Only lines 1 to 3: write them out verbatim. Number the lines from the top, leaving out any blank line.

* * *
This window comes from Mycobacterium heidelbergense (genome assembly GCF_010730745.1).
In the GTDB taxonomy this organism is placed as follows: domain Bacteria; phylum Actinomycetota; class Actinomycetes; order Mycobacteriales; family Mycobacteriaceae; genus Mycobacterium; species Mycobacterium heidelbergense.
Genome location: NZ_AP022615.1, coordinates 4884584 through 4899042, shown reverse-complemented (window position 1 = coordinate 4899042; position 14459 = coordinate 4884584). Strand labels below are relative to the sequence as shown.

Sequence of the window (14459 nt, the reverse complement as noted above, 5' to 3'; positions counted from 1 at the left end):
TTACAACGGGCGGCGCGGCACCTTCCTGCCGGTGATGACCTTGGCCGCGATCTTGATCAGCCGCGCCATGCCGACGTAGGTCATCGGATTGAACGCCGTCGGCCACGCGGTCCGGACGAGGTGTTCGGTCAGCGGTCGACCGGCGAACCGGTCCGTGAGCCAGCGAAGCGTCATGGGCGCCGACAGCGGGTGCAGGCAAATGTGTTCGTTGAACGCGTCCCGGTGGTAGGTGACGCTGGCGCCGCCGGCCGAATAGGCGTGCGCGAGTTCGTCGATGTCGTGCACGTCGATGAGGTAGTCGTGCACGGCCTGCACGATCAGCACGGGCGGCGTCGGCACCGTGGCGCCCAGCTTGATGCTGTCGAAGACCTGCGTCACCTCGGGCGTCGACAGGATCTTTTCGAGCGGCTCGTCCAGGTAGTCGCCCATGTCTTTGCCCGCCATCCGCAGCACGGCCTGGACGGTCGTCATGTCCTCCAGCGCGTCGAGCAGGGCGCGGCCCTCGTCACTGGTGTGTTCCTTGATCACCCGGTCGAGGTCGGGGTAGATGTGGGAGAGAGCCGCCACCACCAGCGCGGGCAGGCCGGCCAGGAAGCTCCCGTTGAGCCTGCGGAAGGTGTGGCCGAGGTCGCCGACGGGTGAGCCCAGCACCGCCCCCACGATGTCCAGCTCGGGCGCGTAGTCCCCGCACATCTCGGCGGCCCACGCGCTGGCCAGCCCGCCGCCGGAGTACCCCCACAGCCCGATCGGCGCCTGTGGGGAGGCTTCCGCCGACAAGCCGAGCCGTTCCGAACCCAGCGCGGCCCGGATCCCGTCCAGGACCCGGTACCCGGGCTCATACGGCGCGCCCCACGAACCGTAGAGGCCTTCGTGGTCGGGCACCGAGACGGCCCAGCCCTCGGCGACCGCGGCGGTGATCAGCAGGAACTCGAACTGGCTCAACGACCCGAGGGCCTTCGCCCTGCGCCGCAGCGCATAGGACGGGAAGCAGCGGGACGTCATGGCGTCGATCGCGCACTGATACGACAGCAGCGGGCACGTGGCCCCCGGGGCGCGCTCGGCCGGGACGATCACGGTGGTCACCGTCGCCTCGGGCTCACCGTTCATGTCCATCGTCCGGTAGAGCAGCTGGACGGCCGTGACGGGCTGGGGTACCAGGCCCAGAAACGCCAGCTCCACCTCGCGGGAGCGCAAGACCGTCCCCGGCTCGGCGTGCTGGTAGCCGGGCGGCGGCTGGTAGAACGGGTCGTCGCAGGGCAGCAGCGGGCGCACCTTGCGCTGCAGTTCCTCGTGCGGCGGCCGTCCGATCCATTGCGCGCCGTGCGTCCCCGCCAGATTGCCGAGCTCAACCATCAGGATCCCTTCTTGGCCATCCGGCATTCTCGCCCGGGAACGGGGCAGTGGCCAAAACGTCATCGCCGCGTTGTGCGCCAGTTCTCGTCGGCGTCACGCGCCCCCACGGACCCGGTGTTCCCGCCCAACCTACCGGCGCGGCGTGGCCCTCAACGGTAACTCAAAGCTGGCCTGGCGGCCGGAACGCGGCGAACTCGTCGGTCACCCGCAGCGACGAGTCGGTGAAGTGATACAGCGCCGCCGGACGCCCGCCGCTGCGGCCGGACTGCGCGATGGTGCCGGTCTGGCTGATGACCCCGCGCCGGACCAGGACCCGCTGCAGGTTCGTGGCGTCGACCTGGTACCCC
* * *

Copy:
This window comes from Mycobacterium heidelbergense (genome assembly GCF_010730745.1).
In the GTDB taxonomy this organism is placed as follows: domain Bacteria; phylum Actinomycetota; class Actinomycetes; order Mycobacteriales; family Mycobacteriaceae; genus Mycobacterium; species Mycobacterium heidelbergense.
Genome location: NZ_AP022615.1, coordinates 4884584 through 4899042, shown reverse-complemented (window position 1 = coordinate 4899042; position 14459 = coordinate 4884584). Strand labels below are relative to the sequence as shown.